In examining Brennan Boesch's 2010 season, one sees the easy study in contrast - the scorching hot .387 BABIP fueled start to his season in which he raced off to a .345/.397/.593 start - and the inevitable crash that followed that.
Prior to this season I examined that dichotomy in detail and did my best to project what we could expect from Boesch during the 2011 season, eventually determining that he could become a .250/.330/.500 type of bat. So far in 2011 Brennan has produced a .297/.356/.482 that is higher on batting average and on base percentage, and lower on slugging that I expected, but still right on the OPS line (I projected .830, he's at .838). He's still been a bit BABIP lucky, posting a .318 mark, the difference however, is in the degrees.
Whereas the Boesch from the first half of 2010 was wildly lucky, the Boesch of 2011 is perfectly well within the margins of error. IE: it's possible he could sustain this sort of performance throughout the remainder of the year.
Beyond his lower BABIP however, there are other, more important peripheral metrics that portend sustained success. On the surface we see an improved strikeout rate that's fallen from 21.3% to 17.5%. That's largely due to the fact that he's reduced his frighteningly high 41.1% out-of-zone swing rate to a more manageable 35.0%. That improved plate discipline has allowed Boesch to put more balls in play, resulting in the improved batting average - it's also likely a key contributor to the modest improvement he's made in his walk rate.
Digging deeper into the well of peripheral metrics, we see across the board improvements in the type of contact Boesch is making. For a power hitter like Boesch, who's speed is more average than plus, it's to his advantage to maximize his line drive and fly-ball rates. Line drives of course, fall in for hits far more than any other type of batted ball (around 65% of the time on average) and fly balls turn into home runs far more often, say, ground balls.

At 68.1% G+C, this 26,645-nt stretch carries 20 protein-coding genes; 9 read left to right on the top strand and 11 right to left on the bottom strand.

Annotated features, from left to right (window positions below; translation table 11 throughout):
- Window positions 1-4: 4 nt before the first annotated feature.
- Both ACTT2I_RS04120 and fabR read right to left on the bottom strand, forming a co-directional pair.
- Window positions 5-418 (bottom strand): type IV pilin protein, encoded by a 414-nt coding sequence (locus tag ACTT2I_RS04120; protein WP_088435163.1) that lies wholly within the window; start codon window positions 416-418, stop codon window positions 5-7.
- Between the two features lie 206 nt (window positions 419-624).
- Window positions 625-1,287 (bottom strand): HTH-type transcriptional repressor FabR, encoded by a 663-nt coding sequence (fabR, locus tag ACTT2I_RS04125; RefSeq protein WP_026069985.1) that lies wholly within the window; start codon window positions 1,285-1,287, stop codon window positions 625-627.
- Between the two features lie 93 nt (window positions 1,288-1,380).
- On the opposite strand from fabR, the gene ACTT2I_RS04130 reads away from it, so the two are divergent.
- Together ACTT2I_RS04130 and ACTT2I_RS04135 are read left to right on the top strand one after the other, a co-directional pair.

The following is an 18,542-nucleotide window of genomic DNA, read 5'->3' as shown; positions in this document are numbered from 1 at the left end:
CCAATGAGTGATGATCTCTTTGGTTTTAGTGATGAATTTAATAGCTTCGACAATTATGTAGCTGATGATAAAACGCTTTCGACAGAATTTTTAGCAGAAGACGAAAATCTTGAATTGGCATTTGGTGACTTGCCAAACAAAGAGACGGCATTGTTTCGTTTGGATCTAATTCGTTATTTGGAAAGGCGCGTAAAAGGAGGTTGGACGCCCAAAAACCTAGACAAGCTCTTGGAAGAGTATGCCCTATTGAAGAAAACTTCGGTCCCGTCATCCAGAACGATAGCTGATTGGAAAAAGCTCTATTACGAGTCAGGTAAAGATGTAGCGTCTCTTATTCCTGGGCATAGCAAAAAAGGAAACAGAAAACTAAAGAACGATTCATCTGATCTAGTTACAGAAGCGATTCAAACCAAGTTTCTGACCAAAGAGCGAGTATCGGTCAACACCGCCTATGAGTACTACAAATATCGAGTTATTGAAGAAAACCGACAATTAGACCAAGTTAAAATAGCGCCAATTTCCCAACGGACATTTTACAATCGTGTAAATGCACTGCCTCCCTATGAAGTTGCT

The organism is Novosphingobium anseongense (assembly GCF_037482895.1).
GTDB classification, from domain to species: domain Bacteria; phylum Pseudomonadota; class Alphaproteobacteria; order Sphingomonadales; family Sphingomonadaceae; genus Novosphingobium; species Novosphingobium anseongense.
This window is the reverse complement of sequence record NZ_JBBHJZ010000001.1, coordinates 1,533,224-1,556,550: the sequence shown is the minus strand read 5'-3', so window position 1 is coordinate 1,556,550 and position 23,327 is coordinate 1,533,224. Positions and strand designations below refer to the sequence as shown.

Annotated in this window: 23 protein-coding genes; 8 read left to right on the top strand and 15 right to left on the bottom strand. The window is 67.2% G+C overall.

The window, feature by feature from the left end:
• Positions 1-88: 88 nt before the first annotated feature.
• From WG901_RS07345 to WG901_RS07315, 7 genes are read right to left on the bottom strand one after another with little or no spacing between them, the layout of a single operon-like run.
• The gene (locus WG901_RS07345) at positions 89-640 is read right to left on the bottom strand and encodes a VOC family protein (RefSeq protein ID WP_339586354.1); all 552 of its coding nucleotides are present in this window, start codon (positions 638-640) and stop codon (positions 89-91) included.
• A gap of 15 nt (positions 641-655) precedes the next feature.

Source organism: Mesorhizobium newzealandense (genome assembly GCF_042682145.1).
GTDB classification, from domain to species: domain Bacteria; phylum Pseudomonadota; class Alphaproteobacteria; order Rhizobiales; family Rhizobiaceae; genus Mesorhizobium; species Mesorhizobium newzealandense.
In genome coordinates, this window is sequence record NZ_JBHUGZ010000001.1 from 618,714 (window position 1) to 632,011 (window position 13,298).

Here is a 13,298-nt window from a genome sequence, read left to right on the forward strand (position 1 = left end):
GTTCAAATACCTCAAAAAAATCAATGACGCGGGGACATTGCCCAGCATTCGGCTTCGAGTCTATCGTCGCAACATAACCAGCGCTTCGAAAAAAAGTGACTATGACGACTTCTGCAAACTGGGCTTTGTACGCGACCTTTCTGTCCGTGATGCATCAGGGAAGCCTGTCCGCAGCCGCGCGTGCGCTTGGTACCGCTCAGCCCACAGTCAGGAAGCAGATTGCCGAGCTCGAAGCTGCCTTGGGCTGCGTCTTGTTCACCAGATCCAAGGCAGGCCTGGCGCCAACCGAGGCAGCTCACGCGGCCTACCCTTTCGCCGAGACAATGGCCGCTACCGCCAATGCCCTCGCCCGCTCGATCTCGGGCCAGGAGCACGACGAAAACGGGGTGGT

This is all intuitive enough of course, but it's also tangible. In this post I explain how and why different types of batted balls are beneficial to different types of hitter. In Brennan's case, his line drive rate has improved from 15.2% to 18.0% while his power-sapping ground ball rate has fallen from 45.1% to just 38.9%.
So far advanced defensive metrics suggest that Boesch is better suited to left field, where he has a +9.4 UZR/150 than right, where his UZR has been negative. With the return of Magglio Ordonez, I suspect that's where he'll receive the bulk of his time. Of course, neither UZR sample size is large enough to give us a definitive view of where he'll be best suited defensively, but he's likely to be at least a league average defender regardless of where he plays.
All of these things, from the lack of a pronounced platoon split, to an improved plate approach, to the improved contact, to the less pronounced BABIP marks all bode well for long-term success and make Brennan less of a curiosity, and more of a player the team can look to build on long-term.